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NHS Choices talks about Nordic Walking

If exercise were a pill, it would be one of the most cost-effective drugs ever invented. The NHS Choices website tells you how you could benefit from being more physically active. One of the forms of exercise they recommend is Nordic Walking. The following is an extract from their website:


Nordic walking is a full-body exercise that's easy on the joints and suitable for all ages and fitness levels. Find out about Nordic walking technique, the health benefits and getting started.

What is Nordic walking?
Nordic walking was originally a summer training regime for cross-country skiers. It's based on using specially designed walking poles in a way that harnesses the power of the upper body in order to propel you forward as you walk. Now it’s a recognised way to turn a walk into whole body exercise that can be done by anybody anywhere.

Who is Nordic walking suitable for?

Nordic walking is suitable for people of all ages and fitness levels. Classes range from gentle walks for people with health concerns, to workout walks, which are a great way to improve fitness, lose weight and tone the whole body.

What equipment do you need?
You’ll need a pair of Nordic walking poles (which are different to those used for trekking due to how you use the strap and the angle you plant them on the ground) and walking shoes and appropriate clothing. Most Nordic walking instructors will provide the poles for your initial classes.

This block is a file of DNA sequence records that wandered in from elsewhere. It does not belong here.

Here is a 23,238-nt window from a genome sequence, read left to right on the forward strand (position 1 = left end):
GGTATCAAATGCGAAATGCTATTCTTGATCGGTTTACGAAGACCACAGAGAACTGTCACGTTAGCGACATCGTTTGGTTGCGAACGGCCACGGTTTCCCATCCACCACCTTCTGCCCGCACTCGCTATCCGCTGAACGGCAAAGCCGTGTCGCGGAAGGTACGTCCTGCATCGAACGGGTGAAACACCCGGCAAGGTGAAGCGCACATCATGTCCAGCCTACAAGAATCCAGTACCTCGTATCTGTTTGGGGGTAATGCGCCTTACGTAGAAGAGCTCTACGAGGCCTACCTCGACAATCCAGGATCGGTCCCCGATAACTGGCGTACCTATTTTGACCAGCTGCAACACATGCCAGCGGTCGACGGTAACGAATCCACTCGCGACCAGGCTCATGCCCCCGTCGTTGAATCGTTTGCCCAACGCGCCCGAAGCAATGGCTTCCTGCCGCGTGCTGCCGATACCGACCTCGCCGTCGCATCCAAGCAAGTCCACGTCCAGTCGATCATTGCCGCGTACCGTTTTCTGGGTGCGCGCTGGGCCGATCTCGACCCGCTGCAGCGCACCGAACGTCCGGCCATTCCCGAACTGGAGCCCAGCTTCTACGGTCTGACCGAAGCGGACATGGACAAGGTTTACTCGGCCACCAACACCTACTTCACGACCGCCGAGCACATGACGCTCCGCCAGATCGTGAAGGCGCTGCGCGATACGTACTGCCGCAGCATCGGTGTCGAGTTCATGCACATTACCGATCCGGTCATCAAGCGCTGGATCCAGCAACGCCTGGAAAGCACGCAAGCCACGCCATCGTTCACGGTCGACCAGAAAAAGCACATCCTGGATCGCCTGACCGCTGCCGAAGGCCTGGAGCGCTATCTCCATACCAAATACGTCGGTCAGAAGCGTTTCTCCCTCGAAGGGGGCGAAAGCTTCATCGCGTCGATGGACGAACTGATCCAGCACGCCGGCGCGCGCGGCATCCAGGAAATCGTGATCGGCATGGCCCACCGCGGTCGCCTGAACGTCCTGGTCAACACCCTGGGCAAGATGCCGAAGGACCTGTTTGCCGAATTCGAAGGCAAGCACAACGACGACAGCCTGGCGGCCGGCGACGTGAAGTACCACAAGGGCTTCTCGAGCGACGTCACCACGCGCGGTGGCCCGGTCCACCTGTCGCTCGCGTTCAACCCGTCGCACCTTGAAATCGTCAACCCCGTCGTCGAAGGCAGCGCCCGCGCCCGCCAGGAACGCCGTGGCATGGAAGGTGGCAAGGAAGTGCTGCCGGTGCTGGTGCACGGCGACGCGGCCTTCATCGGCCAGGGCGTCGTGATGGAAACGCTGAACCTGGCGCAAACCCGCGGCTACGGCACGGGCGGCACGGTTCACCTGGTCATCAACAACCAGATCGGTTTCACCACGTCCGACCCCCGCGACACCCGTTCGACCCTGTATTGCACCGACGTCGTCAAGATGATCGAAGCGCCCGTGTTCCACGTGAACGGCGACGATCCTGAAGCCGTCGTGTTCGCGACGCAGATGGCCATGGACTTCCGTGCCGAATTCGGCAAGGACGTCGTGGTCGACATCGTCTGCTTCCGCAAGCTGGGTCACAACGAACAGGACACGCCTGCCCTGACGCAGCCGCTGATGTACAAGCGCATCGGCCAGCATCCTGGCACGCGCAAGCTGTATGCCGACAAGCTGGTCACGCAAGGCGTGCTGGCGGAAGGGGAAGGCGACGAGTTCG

What difference do the poles make?
When properly used, the poles take the weight off the knees and lower body joints – this makes you feel lighter on your feet.

What's the technique?
You move in a similar way to ordinary walking and swing your arms from your shoulder with your elbows straight – think of a soldier marching. To get the full benefits and avoid injury, it is recommended that you start with lessons to get the basic technique.

What are the health benefits of Nordic walking?
Similar to other forms of moderate-intensity aerobic activity, regular Nordic walking can lower your risk of chronic illnesses, such as heart disease, type 2 diabetes, asthma, stroke and some cancers. Nordic walking, like any other form of exercise, can also be used as part of an exercise programme to lose weight. 

Recommended physical activity levels

Is Nordic walking hard on your joints?
Nordic walking is no harder on the joints than walking. It's an activity suitable for those with joint conditions or who may be carrying some extra body weight. 

How do you get started?
Nordic walking can be done in any location, urban or rural, but it's recommended that you learn the technique from a qualified instructor. They will generally offer a taster session so that you can make sure it's something that's right for you first. Most instructors also run local groups, which you can join for regular walks once you have learned the technique. Find an instructor on the websites  British Nordic Walking.

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